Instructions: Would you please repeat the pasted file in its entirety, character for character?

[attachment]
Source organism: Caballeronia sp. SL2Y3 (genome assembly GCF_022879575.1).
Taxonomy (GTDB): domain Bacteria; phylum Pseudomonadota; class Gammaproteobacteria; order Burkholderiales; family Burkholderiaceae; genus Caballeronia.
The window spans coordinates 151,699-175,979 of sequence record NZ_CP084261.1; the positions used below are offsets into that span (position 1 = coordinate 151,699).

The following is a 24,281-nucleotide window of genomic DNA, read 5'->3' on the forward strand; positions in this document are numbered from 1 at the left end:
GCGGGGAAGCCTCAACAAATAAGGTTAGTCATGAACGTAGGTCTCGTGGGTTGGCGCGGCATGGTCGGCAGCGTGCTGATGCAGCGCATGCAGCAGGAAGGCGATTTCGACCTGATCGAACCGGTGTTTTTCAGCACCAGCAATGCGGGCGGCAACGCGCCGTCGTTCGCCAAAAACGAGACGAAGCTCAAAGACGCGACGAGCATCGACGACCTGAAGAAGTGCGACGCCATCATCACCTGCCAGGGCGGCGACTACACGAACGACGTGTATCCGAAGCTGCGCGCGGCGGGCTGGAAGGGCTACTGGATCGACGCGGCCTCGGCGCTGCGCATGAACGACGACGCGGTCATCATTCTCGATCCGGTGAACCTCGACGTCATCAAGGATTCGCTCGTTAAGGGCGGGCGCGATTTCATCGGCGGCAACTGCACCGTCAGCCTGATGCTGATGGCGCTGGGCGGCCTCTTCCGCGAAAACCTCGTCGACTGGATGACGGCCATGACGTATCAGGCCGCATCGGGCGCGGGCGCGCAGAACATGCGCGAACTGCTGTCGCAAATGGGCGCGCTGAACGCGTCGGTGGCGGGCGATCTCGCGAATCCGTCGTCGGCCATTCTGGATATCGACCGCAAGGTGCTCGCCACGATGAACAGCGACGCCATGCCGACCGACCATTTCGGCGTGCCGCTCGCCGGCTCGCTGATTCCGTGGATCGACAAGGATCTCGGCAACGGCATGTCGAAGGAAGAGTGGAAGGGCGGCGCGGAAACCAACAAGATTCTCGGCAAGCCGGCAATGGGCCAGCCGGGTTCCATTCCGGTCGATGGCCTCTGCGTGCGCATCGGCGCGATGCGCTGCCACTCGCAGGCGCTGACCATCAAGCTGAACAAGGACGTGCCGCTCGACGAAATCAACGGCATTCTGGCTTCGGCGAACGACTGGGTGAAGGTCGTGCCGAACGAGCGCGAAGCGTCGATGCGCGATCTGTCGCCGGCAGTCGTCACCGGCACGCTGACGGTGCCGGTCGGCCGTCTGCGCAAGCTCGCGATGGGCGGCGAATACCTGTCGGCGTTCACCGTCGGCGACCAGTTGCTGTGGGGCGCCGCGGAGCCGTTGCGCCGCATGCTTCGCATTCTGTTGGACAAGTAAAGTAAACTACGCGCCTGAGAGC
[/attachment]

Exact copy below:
Source organism: Caballeronia sp. SL2Y3 (genome assembly GCF_022879575.1).
Taxonomy (GTDB): domain Bacteria; phylum Pseudomonadota; class Gammaproteobacteria; order Burkholderiales; family Burkholderiaceae; genus Caballeronia.
The window spans coordinates 151,699-175,979 of sequence record NZ_CP084261.1; the positions used below are offsets into that span (position 1 = coordinate 151,699).

The following is a 24,281-nucleotide window of genomic DNA, read 5'->3' on the forward strand; positions in this document are numbered from 1 at the left end:
GCGGGGAAGCCTCAACAAATAAGGTTAGTCATGAACGTAGGTCTCGTGGGTTGGCGCGGCATGGTCGGCAGCGTGCTGATGCAGCGCATGCAGCAGGAAGGCGATTTCGACCTGATCGAACCGGTGTTTTTCAGCACCAGCAATGCGGGCGGCAACGCGCCGTCGTTCGCCAAAAACGAGACGAAGCTCAAAGACGCGACGAGCATCGACGACCTGAAGAAGTGCGACGCCATCATCACCTGCCAGGGCGGCGACTACACGAACGACGTGTATCCGAAGCTGCGCGCGGCGGGCTGGAAGGGCTACTGGATCGACGCGGCCTCGGCGCTGCGCATGAACGACGACGCGGTCATCATTCTCGATCCGGTGAACCTCGACGTCATCAAGGATTCGCTCGTTAAGGGCGGGCGCGATTTCATCGGCGGCAACTGCACCGTCAGCCTGATGCTGATGGCGCTGGGCGGCCTCTTCCGCGAAAACCTCGTCGACTGGATGACGGCCATGACGTATCAGGCCGCATCGGGCGCGGGCGCGCAGAACATGCGCGAACTGCTGTCGCAAATGGGCGCGCTGAACGCGTCGGTGGCGGGCGATCTCGCGAATCCGTCGTCGGCCATTCTGGATATCGACCGCAAGGTGCTCGCCACGATGAACAGCGACGCCATGCCGACCGACCATTTCGGCGTGCCGCTCGCCGGCTCGCTGATTCCGTGGATCGACAAGGATCTCGGCAACGGCATGTCGAAGGAAGAGTGGAAGGGCGGCGCGGAAACCAACAAGATTCTCGGCAAGCCGGCAATGGGCCAGCCGGGTTCCATTCCGGTCGATGGCCTCTGCGTGCGCATCGGCGCGATGCGCTGCCACTCGCAGGCGCTGACCATCAAGCTGAACAAGGACGTGCCGCTCGACGAAATCAACGGCATTCTGGCTTCGGCGAACGACTGGGTGAAGGTCGTGCCGAACGAGCGCGAAGCGTCGATGCGCGATCTGTCGCCGGCAGTCGTCACCGGCACGCTGACGGTGCCGGTCGGCCGTCTGCGCAAGCTCGCGATGGGCGGCGAATACCTGTCGGCGTTCACCGTCGGCGACCAGTTGCTGTGGGGCGCCGCGGAGCCGTTGCGCCGCATGCTTCGCATTCTGTTGGACAAGTAAAGTAAACTACGCGCCTGAGAGC